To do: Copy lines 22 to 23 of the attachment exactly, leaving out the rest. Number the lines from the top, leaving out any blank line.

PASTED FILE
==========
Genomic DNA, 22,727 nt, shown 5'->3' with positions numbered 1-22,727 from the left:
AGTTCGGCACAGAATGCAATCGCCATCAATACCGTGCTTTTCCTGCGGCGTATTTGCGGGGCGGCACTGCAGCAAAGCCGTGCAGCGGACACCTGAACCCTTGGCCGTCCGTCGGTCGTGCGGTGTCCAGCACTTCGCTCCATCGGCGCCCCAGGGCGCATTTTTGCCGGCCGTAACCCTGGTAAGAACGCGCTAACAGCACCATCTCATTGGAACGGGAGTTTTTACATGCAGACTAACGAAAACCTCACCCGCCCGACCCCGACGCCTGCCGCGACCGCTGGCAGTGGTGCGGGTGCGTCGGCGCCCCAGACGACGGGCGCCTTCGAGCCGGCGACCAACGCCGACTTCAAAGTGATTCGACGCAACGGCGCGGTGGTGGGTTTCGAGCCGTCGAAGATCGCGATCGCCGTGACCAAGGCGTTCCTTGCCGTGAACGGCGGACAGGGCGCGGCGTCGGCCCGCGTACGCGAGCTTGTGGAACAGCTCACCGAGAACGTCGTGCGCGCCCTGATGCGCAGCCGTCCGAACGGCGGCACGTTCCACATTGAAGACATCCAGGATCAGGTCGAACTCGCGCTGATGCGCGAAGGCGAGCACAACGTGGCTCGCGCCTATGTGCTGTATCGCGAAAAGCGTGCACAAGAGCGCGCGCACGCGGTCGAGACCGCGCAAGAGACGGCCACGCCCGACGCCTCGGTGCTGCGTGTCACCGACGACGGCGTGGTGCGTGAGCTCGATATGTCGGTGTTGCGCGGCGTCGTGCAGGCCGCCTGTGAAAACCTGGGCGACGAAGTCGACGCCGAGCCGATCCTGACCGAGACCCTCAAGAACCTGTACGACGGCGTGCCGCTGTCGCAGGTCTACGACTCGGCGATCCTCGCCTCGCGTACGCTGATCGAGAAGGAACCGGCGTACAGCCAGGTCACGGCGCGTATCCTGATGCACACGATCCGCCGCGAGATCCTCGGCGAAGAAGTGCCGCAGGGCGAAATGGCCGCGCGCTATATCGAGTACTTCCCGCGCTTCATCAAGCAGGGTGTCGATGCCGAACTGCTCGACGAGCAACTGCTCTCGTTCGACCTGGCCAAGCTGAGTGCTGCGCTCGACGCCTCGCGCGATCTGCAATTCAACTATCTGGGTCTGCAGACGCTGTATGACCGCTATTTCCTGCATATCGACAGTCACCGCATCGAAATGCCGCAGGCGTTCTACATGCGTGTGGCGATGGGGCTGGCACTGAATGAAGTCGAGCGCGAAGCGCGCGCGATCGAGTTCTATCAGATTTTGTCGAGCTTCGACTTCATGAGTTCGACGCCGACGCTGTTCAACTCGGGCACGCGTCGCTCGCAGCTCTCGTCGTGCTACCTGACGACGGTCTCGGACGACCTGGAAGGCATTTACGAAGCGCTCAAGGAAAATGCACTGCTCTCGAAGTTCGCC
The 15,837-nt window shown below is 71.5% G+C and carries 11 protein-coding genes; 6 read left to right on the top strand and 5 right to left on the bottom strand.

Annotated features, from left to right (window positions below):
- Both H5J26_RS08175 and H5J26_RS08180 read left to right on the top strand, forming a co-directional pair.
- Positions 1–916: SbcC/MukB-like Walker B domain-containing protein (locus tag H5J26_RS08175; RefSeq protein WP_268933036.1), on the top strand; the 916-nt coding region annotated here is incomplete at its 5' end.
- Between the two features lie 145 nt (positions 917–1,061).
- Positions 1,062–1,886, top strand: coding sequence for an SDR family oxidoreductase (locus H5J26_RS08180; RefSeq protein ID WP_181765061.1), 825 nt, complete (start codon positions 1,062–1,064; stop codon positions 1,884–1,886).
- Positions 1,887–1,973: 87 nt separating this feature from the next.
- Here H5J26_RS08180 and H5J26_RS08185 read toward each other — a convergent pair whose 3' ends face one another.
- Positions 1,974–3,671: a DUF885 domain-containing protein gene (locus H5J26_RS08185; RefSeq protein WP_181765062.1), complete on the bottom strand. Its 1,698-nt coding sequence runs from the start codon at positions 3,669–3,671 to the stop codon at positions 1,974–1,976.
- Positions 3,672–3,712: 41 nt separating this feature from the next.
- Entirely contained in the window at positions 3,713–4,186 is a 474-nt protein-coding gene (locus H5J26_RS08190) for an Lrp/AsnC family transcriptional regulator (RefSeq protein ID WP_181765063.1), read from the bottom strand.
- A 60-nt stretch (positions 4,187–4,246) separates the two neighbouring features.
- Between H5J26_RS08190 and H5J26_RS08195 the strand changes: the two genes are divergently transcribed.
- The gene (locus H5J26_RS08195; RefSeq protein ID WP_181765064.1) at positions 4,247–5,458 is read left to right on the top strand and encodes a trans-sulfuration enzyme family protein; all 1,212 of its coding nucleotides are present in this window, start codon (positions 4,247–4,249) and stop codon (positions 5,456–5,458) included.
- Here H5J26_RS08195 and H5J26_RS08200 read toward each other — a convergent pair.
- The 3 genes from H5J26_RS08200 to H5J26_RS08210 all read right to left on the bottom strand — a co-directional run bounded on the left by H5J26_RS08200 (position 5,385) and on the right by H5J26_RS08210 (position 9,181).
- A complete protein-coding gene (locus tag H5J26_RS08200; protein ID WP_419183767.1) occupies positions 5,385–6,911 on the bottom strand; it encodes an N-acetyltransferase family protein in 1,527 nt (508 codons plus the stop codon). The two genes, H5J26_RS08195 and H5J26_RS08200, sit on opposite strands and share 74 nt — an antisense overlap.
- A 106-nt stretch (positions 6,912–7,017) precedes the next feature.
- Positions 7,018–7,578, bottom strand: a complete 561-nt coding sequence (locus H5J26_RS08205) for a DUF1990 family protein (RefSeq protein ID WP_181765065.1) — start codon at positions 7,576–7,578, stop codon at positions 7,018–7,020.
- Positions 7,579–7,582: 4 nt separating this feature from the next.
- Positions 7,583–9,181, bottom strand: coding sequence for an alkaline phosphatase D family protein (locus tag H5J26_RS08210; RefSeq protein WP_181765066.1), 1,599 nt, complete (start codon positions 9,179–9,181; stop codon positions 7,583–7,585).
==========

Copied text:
- Positions 7,579–7,582: 4 nt separating this feature from the next.
- Positions 7,583–9,181, bottom strand: coding sequence for an alkaline phosphatase D family protein (locus tag H5J26_RS08210; RefSeq protein WP_181765066.1), 1,599 nt, complete (start codon positions 9,179–9,181; stop codon positions 7,583–7,585).